As an aside, if you want more email privacy than simple encryption, you can combine PGP encryption with remailers. A re-mailer is a site where you send an email and it re-mails it to whomever you ask it to. For instance, you want to send an email to Bob again. You write your email and send it to ABC remailer. ABC opens it, sees the instructions you included for them to send it on to Bob and they do so. If ABC is a Type I re-mailer (also called a “cypherpunk”remailer), it can handle PGP. In this case, you could encrypt your original email for ABC before sending it to them. After they get it, they would decrypt it, see the instructions for sending on to Bob and then send the decrypted email on ward. As additional security, most Type I re-mailers include some random latency period: after they get your original email, they hold onto it for some period, could be seconds, could be hours, before sending it on to Bob. This combats traffic analysis. Traffic analysis would be someone monitoring your ISP and Bob’s ISP and seeing that every time you sent an encrypted email to ABC, that Bob gets an email from ABC seconds later. For the truly paranoid, re-mailers can be nested: send an encrypted email to ABC remailer with instructions to send the email on to XYZ re-mailer with instructions to send it next to PQR re-mailer and so on, with each of the intermediate emails encrypted. The final email to Bob can also been encrypted. You can go to www.email.about.com/od/anonymousemail/qt/How-To-Find-A-Remailer-To-Send-Your-Anonymous-Email.htm for more information about how to find re-mailers and how to use them.


PGP was the gold standard of privacy back in the 1990s. Then the U.S. Navy made all this obsolete and invented onion routing (which they patented under U.S. patent 6266704). In 2004, TOR was developed, which stands for The (Second Generation) Onion Router, which is an onion routing protocol which does not use the Navy’s patent and is freely available to anyone with an Internet connection.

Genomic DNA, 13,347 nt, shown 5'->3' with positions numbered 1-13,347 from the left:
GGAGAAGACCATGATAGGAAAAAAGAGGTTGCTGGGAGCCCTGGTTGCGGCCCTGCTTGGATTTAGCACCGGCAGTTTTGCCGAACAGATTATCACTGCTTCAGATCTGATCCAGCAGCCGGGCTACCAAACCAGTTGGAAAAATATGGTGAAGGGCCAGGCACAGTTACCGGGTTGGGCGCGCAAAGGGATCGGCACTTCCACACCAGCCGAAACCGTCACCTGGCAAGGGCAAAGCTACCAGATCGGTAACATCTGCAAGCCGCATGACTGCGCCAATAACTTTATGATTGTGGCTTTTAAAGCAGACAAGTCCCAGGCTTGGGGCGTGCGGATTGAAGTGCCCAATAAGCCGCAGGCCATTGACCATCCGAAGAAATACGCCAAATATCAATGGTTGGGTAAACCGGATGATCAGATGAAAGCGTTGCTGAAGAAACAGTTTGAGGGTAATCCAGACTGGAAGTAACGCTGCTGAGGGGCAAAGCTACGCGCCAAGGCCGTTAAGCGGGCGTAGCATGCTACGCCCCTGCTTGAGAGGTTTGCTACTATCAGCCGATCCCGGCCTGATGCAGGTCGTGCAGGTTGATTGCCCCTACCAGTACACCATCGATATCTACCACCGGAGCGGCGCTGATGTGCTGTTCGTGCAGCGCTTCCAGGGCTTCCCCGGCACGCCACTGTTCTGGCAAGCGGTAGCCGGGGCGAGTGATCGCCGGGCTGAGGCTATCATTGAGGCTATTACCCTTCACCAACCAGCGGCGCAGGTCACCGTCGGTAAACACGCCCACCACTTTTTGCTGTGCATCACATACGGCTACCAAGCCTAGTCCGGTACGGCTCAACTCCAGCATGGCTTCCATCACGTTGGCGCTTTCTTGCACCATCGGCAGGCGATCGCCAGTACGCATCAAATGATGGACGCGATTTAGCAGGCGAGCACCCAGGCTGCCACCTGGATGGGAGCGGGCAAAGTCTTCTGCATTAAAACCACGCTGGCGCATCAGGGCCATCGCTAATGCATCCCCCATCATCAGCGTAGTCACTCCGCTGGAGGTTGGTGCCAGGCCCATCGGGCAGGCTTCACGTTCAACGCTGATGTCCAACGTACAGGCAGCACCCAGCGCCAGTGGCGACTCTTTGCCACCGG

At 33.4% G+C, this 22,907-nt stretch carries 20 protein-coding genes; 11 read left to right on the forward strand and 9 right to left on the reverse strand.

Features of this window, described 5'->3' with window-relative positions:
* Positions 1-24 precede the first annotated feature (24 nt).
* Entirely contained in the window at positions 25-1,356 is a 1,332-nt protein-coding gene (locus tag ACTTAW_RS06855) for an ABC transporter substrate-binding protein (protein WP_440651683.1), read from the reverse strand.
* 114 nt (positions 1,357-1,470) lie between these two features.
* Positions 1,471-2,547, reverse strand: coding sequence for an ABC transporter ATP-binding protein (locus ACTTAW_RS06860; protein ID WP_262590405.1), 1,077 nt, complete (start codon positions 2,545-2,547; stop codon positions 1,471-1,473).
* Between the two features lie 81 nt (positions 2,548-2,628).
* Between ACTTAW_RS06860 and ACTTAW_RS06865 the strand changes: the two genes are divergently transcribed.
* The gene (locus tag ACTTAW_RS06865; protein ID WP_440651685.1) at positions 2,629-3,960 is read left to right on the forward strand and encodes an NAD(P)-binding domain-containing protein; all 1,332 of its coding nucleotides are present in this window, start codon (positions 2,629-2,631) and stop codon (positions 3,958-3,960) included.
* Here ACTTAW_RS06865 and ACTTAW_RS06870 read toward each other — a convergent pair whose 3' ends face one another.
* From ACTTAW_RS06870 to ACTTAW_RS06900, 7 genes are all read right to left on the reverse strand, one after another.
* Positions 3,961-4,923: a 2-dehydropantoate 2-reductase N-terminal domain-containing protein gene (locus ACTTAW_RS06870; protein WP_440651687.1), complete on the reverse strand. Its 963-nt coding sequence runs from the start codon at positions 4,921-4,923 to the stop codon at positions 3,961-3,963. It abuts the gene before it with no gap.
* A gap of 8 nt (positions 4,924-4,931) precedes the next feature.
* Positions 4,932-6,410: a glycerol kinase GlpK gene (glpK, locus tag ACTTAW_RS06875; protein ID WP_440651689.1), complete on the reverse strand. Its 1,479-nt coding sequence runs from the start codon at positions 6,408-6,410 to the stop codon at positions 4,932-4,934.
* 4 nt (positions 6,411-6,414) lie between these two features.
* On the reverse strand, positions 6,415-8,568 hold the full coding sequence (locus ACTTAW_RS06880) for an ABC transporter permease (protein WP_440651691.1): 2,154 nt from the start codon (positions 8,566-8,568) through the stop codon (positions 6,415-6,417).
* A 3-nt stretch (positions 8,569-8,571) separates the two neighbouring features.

TOR is the highest level of encryption, it’s almost certain that neither the FBI nor anybody else can break it. TOR allows you to surf the Internet with (almost) total privacy. It does this by using a network of thousands (or more —total number unknown) of routing sites. When you connect to the TOR network, the data to and from your computer is encrypted automatically and goes to a TOR entry relay. From there it bounces to another TOR site, then to another, then another for some large random number of bounces, potentially all the way around the globe, encrypted the entire time.Then the data leaves TOR and accesses the normal Internet. However, the normal data bits that allow you to be identified as the user have been scrambled. TOR gives you a false IP address and periodically changes it.

From 2004, when TOR was first developed,until 2005, TOR was supported by the Electronic Freedom Foundation. Currently TOR is controlled by the TOR Project, a non-profit organization in the USA, which receives support from the U.S. State Department and the National Science Foundation. These people support TOR because they recognize that there are many good reasons why people need privacy on the Internet. In 2011, the Free Software Foundation gave TOR their Award for Projects of Social Benefit, stating “...Tor has enabled roughly 36 million people around the world to experience freedom of access and expression on the Internet while keeping them in control of their privacy and anonymity. Its network has proved pivotal in dissident movements in both Iran and more recently Egypt.”3